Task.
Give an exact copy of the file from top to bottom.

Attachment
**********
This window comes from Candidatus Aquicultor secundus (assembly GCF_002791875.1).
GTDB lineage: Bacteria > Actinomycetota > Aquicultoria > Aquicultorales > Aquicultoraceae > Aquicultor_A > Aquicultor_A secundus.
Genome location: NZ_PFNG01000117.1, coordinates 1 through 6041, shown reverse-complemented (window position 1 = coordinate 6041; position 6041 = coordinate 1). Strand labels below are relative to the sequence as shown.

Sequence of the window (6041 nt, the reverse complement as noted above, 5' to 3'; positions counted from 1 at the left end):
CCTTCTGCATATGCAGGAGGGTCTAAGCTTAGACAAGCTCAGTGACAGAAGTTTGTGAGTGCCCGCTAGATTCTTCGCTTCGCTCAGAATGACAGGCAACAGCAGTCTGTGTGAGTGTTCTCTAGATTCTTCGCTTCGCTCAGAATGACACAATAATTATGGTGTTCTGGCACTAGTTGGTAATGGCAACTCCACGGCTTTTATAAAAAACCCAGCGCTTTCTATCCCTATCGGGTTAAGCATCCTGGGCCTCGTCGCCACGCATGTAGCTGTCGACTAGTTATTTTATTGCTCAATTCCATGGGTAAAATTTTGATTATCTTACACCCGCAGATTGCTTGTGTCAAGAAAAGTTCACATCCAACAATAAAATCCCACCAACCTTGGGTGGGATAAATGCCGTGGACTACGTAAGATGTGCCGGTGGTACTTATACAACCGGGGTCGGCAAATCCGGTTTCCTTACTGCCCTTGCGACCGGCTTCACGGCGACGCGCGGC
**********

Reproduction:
This window comes from Candidatus Aquicultor secundus (assembly GCF_002791875.1).
GTDB lineage: Bacteria > Actinomycetota > Aquicultoria > Aquicultorales > Aquicultoraceae > Aquicultor_A > Aquicultor_A secundus.
Genome location: NZ_PFNG01000117.1, coordinates 1 through 6041, shown reverse-complemented (window position 1 = coordinate 6041; position 6041 = coordinate 1). Strand labels below are relative to the sequence as shown.

Sequence of the window (6041 nt, the reverse complement as noted above, 5' to 3'; positions counted from 1 at the left end):
CCTTCTGCATATGCAGGAGGGTCTAAGCTTAGACAAGCTCAGTGACAGAAGTTTGTGAGTGCCCGCTAGATTCTTCGCTTCGCTCAGAATGACAGGCAACAGCAGTCTGTGTGAGTGTTCTCTAGATTCTTCGCTTCGCTCAGAATGACACAATAATTATGGTGTTCTGGCACTAGTTGGTAATGGCAACTCCACGGCTTTTATAAAAAACCCAGCGCTTTCTATCCCTATCGGGTTAAGCATCCTGGGCCTCGTCGCCACGCATGTAGCTGTCGACTAGTTATTTTATTGCTCAATTCCATGGGTAAAATTTTGATTATCTTACACCCGCAGATTGCTTGTGTCAAGAAAAGTTCACATCCAACAATAAAATCCCACCAACCTTGGGTGGGATAAATGCCGTGGACTACGTAAGATGTGCCGGTGGTACTTATACAACCGGGGTCGGCAAATCCGGTTTCCTTACTGCCCTTGCGACCGGCTTCACGGCGACGCGCGGC